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Avatar: the real-life science behind the fantasy

Floating mountains? Glowing plants? They're in 'Avatar,' and they're not beyond the realm of scientific possibility.

By Staff writer / December 28, 2009

The floating Hallelujah Mountains provide one of the more exotic settings for the blockbuster science-fiction film, 'Avatar.'

20th Century Fox/Newscom

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The producer of “Avatar” is fond of saying that writer and director James Cameron does not write science fiction, he writes science fact.

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From the reclining, cup-holdered seat of a local multiplex, that seems a generous statement. Neither mountains floating in midair or fauna that lights up like the Las Vegas Strip at night would seem to have the slightest foundation in reality.

And yet they do.

To be sure, Mr. Cameron likes to bring his fair share of Hollywood to the cosmos, painting his scenes with the brush of fantasy. But beneath some of his most outlandish visions is often a kernel of scientific possibility.

The floating Hallelujah Mountains

The topic of how an entire mountain range can bob over the landscape like corks is never explicitly addressed in the film, yet the explanation is woven throughout the story.

It all has to do with superconductors.

When superconductors are in the presence of a magnetic field, they can float. “Avatar’s” alien world of Pandora, it turns out, is simply a massive superconductor.

At the very beginning of the story, we are told that humans have come to Pandora to mine unobtanium. Unobtanium is the ultimate superconductor. (The very name, “unobtanium,” is a nod to sci-fi afficionados, who coined the word to describe a material with mythical properties.)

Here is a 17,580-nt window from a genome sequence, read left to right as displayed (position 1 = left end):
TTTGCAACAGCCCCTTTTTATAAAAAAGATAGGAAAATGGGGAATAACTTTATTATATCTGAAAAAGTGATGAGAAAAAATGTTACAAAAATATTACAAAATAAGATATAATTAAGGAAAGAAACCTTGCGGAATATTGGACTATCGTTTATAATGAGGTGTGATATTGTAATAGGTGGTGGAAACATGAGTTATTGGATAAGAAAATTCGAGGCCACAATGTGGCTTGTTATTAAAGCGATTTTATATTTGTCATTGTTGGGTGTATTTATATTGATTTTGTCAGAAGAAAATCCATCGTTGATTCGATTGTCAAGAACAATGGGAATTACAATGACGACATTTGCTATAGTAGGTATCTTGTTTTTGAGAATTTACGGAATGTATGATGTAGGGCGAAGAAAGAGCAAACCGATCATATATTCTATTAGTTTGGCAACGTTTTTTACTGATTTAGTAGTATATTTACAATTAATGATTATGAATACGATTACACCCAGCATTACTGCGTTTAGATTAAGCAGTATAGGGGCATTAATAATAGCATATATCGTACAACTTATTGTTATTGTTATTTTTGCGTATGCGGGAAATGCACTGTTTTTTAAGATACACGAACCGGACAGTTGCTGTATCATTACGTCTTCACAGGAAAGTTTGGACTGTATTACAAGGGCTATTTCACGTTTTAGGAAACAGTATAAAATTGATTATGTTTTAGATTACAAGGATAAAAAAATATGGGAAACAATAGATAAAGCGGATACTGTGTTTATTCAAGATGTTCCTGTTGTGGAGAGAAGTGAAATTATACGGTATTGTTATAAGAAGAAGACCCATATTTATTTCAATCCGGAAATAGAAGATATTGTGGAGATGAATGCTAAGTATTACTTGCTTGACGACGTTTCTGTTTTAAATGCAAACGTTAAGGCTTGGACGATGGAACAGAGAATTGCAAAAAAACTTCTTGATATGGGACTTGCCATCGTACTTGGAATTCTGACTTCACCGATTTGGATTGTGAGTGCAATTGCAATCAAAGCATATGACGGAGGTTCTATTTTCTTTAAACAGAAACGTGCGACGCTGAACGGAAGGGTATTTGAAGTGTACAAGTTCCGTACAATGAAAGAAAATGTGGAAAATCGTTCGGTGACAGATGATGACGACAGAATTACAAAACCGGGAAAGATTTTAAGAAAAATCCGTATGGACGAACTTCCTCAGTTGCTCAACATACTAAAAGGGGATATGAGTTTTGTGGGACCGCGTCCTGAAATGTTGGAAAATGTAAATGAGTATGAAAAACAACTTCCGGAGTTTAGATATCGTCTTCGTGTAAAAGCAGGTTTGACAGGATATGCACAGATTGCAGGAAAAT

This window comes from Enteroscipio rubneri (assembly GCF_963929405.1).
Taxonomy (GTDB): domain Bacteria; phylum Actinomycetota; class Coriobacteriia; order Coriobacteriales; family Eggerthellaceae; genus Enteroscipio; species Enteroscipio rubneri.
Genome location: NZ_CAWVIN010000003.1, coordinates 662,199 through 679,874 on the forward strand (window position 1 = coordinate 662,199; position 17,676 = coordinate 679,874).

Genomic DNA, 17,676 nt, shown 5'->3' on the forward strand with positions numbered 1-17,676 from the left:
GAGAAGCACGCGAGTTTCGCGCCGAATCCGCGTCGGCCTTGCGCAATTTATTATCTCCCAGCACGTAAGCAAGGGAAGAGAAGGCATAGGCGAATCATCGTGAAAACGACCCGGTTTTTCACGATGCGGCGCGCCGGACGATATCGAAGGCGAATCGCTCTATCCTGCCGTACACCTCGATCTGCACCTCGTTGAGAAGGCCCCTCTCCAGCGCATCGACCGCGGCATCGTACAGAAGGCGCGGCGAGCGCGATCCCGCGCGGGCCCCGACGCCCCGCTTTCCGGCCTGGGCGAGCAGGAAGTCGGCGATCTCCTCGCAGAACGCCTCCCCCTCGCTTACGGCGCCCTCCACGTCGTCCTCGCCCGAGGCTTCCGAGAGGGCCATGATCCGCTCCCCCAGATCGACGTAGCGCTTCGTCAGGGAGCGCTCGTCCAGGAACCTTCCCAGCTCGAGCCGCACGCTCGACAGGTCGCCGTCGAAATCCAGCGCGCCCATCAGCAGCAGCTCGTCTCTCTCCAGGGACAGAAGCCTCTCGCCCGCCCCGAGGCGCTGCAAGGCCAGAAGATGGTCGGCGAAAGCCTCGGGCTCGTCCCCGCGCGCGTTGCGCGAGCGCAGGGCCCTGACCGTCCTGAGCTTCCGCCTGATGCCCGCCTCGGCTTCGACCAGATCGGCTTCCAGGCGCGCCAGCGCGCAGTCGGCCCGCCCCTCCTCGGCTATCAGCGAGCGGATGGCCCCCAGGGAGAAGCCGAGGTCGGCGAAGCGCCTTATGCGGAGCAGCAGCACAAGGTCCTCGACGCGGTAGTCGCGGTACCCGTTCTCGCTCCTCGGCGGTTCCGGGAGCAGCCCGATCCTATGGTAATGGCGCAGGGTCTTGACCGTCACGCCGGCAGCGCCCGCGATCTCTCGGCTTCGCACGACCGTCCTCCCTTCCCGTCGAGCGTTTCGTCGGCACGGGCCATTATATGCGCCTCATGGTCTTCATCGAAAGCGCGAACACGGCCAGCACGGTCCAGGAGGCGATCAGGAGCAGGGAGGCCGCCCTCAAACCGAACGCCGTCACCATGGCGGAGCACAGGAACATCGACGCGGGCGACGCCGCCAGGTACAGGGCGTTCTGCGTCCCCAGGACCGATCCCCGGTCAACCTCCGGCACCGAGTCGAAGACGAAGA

In Cameron’s world, unobtanium can conduct electricity without resistance at room temperature; the best current superconductors work only when the temperature is below minus 200 degrees F.

The discovery of unobtanium, which exists only on Pandora, revolutionized technology on Earth, the story goes, and the future human economy is dependent upon it.

On Pandora, however, entire mountains loaded with unobtanium float in the world’s massive magnetic field.

In a glimpse of how thoroughly Cameron has thought through the science behind his creation, he and his team have written a 380 page “Pandorapedia” that explains (among other things) the tectonics behind how such mountains could form.

In effect, they crumble upward.

This happens because Pandora is not a planet but a moon of a gas giant the size of Saturn – the fictional planet Polyphemus. Moons of gas giants are constantly tugged and deformed by the stresses of gravity.

One of Jupiter’s moons, Io, is pulled so violently by the gravitational forces of both Jupiter and Jupiter’s other large moons, that it has ground tides – the ground literally rises and falls like a sea tide on Earth. On a second moon of Jupiter, Europa, these tidal forces have heated the interior of the moon to the point that part of its crust has melted, creating a sea of liquid water beneath a surface of ice, scientists say.

On Cameron’s Pandora, those tidal stresses have fractured the landscape, and, in the case of the Hallelujah Mountains, sent it up into the sky. A companion book to the movie explains the larger process: “This … energy drives continental drift at a much faster rate than on Earth, causing tectonic plates to fracture more extensively because of the increased stress.”

Glowing plants

Cameron’s fascination with the deep sea has already led to one of the most successful films of all time: “Titanic.” It appears to have shaped “Avatar,” too. The oceans’ depths have a curious answer to sunlight, which has never been seen there. It’s called bioluminescence – organisms’ ability to create their own light.

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